The mapping of DNA is one of those little mysteries of life that astound even the most scholarly.  DNA, which stands for "deoxyribonucleic acid," is a sort of genetic "code" that determines not only the color of your hair, but the very physical traits that separate you from lower animals.  Every living thing, whether plant, animal, or human, contains a storehouse of genetic information, and therefore a potential 'laboratory' full of scientific knowledge.   Everything about you, including life itself, is regulated by the information contained within this DNA "code."  This is why the recent mapping of this code is so valuable to scientists.   One of the most astonishing things about our DNA [as well as that of animals and plants] is its uncanny ability to "copy" the information contained therein from one generation to the next, and that faithfully, time after time.  The Bible calls this reproduction after "kind" (Gen. 1:11-12).  Why do sparrows produce only sparrows? Or dogs, dogs?  The answer is simple:  all organisms reproduce after their own kind!  The inevitable conclusion is that this "code" or "information library" had to derive from some source.  Darrel Kautz, in his book, 'The Origin of Living Things' correctly concluded that "the DNA molecule is something utterly unique and had to have an unnatural or supernatural origin...The information in the DNA molecule had to have been imposed upon it by some outside source just as music is imposed on a cassette tape." He then adds, "The information in DNA is presented in coded form as explained previously, and codes are not known to arise spontaneously."   Folks, do you understand the implications of these statements?  There is absolutely no way that evolution and/or random chance can provide an adequate explanation for this marvelous feature of our make up.   Here is something else.  We human beings have learned to store information on paper, in databases, on film, cassettes, and even microchips.  But human technology has yet to discover how to store information chemically, as is the case with the DNA molecule.  We can only agree with Dr. E.H. Andrews: "It is not possible for a code, of any kind, to arise by chance or accident.  Even a dog or chimpanzee could not work out a code of any kind. It is obvious then that chance cannot do it. This could no more have been the work of chance or accident than could the 'Moonlight Sonata' be played by mice running up and down the keyboard of my piano! Codes do not arise from chaos" ('From Nothing to Nature,' Evangelical Press, page 28-29).   But interestingly, this discovery of DNA, its "coded information," and how to "map" this new found information, was set in motion, and even referred to when God told us that everything produces "after its kind."  I wonder why it is that the smarter our world gets, the dumber it acts by denying  the existence of God and attributing origins to chance rather than the God Who made it all!

Are You Sure?

by Tom Wacaster

A number of years ago I made arrangements for the funeral of an older member in the congregation where I worked.  The problem was, she was not dead, simply away on vacation in California.  Read on. Our sister Winnie Myers was visiting relatives in Bakersville, California.  I received a telephone call from a Miss Margie Myers (from  some small town in California), who had just arrived in town along with the body of her deceased mother, informing me of her mother Winnie's death, and requesting permission to hold a service at the congregation were I presently worked.  Of course I reacted with surprise and asked, "Winnie Myers passed away?" Now the Winnie who died did not have the last name of Myers, but her daughter (who DID have the last name of Myers) in her distraught condition merely responded, "Yes."  I expressed my sorrow, hung up the phone and told our secretary that Winnie Myers had passed away in California. "Are you sure?" came the response.  Well, all the facts were in! Of course I was sure.  So we began making arrangements for the funeral of our sister Myers.  It was not until later that afternoon when I stopped at the funeral home that my mistake became apparent.  Talk about backtracking!  While the consequences were more embarrassing than harmful, it impressed upon me the importance of getting facts straight before acting.  By the way, there was no kinship between the two Myers families, and our sister Winnie Myers found the incident somewhat amusing.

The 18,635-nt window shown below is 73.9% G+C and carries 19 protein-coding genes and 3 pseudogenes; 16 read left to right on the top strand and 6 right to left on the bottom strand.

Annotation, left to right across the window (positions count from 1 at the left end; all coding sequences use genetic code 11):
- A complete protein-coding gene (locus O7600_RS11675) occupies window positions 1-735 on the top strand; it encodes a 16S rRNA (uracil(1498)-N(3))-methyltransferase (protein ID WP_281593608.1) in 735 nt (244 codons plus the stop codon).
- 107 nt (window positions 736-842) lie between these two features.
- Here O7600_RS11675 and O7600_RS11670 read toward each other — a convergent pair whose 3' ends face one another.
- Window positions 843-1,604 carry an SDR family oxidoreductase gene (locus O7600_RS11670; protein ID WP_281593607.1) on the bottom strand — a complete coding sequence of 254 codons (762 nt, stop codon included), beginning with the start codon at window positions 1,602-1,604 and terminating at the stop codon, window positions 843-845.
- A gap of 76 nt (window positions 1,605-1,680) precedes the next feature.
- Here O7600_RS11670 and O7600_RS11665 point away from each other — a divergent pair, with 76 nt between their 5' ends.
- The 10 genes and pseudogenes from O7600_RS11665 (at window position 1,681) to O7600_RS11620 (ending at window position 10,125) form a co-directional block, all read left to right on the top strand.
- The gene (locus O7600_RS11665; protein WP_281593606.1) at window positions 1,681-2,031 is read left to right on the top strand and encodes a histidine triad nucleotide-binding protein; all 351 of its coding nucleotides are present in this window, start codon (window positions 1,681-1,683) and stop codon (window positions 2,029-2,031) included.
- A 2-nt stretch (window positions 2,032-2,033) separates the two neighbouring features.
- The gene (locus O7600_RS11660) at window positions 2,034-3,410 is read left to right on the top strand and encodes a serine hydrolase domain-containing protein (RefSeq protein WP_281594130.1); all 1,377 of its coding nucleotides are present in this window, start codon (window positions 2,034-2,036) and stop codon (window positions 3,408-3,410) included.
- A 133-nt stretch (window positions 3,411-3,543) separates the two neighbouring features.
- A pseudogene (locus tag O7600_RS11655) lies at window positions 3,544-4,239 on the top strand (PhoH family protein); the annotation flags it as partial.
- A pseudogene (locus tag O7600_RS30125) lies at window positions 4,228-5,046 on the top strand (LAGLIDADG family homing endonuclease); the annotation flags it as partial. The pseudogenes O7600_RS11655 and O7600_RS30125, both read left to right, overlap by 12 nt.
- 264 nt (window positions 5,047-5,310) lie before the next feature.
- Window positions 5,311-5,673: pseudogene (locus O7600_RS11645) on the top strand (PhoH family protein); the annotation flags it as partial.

It Is "Inevitable"

by Tom Wacaster

Since the death of Osama Bin Laden and Abu Musab al-Zarqawi, former heads of terrorist operations in Iraq and elsewhere, there have been a series of suicide bombings in other parts of the world.  The most recent concern among those “in the know” is that Al Quieda may have been weakened in Iraq, but seems to be gaining power in Africa.  Recent bombings in Libya would appear to support that conclusion.  Such bombings around the world have killed dozens and left hundreds, if not thousands, wounded and suffering.  We read of the insane acts of those who would strap explosives to their body, or hide them in their shoes, and walk into a crowded restaurant or climb onto a bus, and blow themselves up along with as many as might be within their immediate proximity. The repeated, almost daily barrage of suicide bombers in Israel, Afghanistan, Iraq, and now Libya, seem so far away.  It is as if we are isolated from such insane acts.  But the consensus among politicians and public leaders is that it is inevitable that we, too, will experience such violence in our country.  Former FBI director Robert Mueller has gone on record (5-21-02) as stating that suicide bombers are inevitable.  Here are his words: "It is inevitable that suicide bombers like those who have attacked Israeli restaurants and buses will strike the United States [and] we will not be able to stop it."  Such language, to say the least, is a little unsettling.  With the exception of the Civil War, American citizens, since the founding of this nation, have been exempt from war on our home soil.  Unlike Europe, Africa, Japan, China, and other nations, we have not experienced an invasion of the enemy, occupation by another nation, or the threat of physical harm as a result of warfare on our homeland.  Those sentiments are no longer true.  Dan Rather, shortly after the attack on the World Trade Centers on September 11, 2001 observed that the words in the fourth stanza of "America, The Beautiful" read thus: